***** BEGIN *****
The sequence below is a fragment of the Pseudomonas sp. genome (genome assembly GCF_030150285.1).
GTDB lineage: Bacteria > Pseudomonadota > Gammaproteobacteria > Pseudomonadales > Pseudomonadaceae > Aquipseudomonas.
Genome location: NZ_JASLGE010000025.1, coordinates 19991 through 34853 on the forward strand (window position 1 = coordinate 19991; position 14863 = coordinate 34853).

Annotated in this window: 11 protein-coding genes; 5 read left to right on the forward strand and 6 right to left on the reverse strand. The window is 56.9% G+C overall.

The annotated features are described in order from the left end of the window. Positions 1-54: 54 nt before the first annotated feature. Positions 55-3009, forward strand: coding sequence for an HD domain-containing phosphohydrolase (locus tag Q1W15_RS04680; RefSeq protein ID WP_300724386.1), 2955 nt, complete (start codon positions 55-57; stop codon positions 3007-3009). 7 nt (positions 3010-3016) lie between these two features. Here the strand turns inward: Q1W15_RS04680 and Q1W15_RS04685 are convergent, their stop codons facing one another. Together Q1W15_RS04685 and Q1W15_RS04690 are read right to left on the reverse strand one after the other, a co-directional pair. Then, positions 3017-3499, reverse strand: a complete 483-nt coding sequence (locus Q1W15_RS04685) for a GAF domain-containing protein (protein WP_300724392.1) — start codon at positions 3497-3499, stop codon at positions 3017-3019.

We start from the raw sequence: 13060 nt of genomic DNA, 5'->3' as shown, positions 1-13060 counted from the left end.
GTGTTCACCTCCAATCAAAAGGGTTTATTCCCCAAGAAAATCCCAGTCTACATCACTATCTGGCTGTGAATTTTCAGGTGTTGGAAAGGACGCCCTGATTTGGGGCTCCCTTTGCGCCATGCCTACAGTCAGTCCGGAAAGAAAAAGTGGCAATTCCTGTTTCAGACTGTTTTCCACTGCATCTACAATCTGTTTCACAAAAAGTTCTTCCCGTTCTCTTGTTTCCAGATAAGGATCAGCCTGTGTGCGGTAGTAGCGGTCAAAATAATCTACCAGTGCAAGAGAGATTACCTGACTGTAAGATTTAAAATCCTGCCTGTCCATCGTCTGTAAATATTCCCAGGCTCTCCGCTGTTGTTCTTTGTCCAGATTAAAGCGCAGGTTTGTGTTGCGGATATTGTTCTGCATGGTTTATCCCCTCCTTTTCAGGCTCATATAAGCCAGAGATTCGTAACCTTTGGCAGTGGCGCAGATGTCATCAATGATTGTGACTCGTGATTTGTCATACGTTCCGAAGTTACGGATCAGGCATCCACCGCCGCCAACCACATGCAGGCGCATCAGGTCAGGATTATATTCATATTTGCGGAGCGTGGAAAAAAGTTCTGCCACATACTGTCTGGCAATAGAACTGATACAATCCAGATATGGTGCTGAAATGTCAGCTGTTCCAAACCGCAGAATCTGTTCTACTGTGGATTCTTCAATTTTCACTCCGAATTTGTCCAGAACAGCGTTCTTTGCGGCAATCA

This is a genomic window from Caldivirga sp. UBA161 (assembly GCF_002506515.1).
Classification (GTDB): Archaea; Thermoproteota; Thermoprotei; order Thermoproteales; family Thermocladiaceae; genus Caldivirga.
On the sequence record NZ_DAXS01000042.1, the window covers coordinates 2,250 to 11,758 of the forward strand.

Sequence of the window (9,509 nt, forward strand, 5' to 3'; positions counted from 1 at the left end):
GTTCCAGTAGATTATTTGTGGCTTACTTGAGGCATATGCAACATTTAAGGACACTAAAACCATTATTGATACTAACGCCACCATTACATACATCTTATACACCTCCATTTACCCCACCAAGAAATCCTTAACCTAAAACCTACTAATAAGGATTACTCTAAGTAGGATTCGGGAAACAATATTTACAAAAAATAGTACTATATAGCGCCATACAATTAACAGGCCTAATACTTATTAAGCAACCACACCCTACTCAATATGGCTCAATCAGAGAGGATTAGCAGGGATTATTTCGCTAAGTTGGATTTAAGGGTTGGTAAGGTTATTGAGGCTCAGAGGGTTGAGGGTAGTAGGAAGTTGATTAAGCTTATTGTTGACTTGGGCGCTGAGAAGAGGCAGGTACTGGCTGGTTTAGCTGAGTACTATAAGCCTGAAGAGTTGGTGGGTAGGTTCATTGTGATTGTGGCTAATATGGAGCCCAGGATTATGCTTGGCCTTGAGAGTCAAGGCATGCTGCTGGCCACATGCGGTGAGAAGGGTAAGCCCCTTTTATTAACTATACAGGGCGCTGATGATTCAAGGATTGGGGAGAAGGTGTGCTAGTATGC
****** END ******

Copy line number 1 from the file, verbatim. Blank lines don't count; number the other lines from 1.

The sequence below is a fragment of the Pseudomonas sp. genome (genome assembly GCF_030150285.1).